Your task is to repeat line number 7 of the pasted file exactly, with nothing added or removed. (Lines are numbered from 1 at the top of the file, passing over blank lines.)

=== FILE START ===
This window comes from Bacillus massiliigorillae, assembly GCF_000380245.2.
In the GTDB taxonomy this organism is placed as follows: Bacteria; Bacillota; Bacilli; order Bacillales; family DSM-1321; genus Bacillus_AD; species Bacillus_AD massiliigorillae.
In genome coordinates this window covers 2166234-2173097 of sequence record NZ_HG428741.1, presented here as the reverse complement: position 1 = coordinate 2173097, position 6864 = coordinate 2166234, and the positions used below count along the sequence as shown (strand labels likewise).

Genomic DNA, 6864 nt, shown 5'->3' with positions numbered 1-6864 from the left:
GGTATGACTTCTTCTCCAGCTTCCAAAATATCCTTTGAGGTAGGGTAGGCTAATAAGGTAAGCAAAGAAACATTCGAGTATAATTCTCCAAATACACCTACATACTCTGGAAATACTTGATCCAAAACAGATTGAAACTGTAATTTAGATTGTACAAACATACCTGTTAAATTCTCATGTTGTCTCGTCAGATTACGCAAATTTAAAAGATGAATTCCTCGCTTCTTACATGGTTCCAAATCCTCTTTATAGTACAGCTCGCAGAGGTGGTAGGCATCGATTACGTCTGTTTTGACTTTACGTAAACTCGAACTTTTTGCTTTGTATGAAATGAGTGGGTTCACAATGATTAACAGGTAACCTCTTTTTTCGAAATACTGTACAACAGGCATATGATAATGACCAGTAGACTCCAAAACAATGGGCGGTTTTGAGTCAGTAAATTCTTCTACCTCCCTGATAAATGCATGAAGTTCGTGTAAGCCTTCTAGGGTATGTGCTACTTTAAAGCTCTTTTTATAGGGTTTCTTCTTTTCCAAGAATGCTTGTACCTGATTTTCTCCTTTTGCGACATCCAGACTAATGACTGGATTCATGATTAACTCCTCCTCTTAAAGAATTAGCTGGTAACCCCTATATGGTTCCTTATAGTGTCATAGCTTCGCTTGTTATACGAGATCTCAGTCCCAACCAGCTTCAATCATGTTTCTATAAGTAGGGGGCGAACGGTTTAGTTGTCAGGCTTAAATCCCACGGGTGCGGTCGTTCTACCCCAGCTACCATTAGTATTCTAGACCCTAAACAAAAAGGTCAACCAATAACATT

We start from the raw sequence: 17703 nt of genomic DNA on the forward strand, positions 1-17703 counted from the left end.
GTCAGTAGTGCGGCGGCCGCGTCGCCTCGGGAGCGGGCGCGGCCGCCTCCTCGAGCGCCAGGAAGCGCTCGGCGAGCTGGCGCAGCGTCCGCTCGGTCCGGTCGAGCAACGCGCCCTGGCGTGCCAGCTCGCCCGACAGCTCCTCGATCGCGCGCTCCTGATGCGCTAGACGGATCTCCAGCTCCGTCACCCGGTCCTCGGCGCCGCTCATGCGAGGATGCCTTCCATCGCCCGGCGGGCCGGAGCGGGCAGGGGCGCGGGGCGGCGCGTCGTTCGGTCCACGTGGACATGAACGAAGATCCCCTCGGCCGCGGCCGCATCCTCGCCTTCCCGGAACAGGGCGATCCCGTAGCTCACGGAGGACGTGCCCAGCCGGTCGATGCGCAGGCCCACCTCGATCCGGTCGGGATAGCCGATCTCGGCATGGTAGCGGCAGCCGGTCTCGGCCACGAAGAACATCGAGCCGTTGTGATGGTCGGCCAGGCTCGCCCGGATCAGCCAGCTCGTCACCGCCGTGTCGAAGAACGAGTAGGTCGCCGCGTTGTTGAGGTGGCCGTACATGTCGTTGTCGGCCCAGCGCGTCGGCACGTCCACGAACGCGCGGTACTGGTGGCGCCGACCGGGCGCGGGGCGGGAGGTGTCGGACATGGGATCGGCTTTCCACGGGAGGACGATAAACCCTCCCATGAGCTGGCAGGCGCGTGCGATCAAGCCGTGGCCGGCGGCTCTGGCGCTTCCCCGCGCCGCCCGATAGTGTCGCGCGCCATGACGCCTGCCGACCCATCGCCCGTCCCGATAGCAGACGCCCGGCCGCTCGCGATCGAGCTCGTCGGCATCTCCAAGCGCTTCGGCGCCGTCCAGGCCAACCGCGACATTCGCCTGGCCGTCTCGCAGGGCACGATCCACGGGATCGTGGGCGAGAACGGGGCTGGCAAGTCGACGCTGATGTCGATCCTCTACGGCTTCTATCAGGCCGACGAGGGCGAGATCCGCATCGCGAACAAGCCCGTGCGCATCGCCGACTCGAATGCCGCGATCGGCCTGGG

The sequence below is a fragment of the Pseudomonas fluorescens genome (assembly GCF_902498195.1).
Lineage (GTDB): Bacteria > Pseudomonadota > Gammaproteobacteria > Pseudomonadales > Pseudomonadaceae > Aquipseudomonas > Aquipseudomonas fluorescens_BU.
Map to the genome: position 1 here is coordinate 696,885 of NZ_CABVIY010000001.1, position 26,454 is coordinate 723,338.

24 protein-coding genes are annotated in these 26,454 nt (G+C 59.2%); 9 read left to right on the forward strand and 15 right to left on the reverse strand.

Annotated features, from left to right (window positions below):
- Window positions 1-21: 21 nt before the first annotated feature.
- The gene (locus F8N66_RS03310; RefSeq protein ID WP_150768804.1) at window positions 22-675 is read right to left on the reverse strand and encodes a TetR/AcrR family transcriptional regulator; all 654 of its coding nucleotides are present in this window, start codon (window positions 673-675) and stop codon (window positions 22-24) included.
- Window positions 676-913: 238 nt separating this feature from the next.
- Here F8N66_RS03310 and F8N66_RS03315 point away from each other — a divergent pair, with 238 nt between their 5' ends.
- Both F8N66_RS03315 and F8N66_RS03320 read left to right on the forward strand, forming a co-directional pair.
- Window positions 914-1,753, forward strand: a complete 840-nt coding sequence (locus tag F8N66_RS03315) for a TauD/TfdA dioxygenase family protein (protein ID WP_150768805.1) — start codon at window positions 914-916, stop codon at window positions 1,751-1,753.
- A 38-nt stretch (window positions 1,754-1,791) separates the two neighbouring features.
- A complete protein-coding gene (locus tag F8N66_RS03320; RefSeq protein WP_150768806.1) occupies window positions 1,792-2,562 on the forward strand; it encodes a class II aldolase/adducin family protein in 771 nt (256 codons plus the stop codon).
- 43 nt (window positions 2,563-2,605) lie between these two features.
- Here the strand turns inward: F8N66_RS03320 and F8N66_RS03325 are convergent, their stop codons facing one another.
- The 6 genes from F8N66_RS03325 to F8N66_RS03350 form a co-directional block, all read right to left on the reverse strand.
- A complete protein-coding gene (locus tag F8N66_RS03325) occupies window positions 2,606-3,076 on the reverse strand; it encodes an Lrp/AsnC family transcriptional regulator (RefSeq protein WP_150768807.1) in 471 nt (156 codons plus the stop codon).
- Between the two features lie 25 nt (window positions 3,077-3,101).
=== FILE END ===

GTCAGTAGTGCGGCGGCCGCGTCGCCTCGGGAGCGGGCGCGGCCGCCTCCTCGAGCGCCAGGAAGCGCTCGGCGAGCTGGCGCAGCGTCCGCTCGGTCCGGTCGAGCAACGCGCCCTGGCGTGCCAGCTCGCCCGACAGCTCCTCGATCGCGCGCTCCTGATGCGCTAGACGGATCTCCAGCTCCGTCACCCGGTCCTCGGCGCCGCTCATGCGAGGATGCCTTCCATCGCCCGGCGGGCCGGAGCGGGCAGGGGCGCGGGGCGGCGCGTCGTTCGGTCCACGTGGACATGAACGAAGATCCCCTCGGCCGCGGCCGCATCCTCGCCTTCCCGGAACAGGGCGATCCCGTAGCTCACGGAGGACGTGCCCAGCCGGTCGATGCGCAGGCCCACCTCGATCCGGTCGGGATAGCCGATCTCGGCATGGTAGCGGCAGCCGGTCTCGGCCACGAAGAACATCGAGCCGTTGTGATGGTCGGCCAGGCTCGCCCGGATCAGCCAGCTCGTCACCGCCGTGTCGAAGAACGAGTAGGTCGCCGCGTTGTTGAGGTGGCCGTACATGTCGTTGTCGGCCCAGCGCGTCGGCACGTCCACGAACGCGCGGTACTGGTGGCGCCGACCGGGCGCGGGGCGGGAGGTGTCGGACATGGGATCGGCTTTCCACGGGAGGACGATAAACCCTCCCATGAGCTGGCAGGCGCGTGCGATCAAGCCGTGGCCGGCGGCTCTGGCGCTTCCCCGCGCCGCCCGATAGTGTCGCGCGCCATGACGCCTGCCGACCCATCGCCCGTCCCGATAGCAGACGCCCGGCCGCTCGCGATCGAGCTCGTCGGCATCTCCAAGCGCTTCGGCGCCGTCCAGGCCAACCGCGACATTCGCCTGGCCGTCTCGCAGGGCACGATCCACGGGATCGTGGGCGAGAACGGGGCTGGCAAGTCGACGCTGATGTCGATCCTCTACGGCTTCTATCAGGCCGACGAGGGCGAGATCCGCATCGCGAACAAGCCCGTGCGCATCGCCGACTCGAATGCCGCGATCGGCCTGGG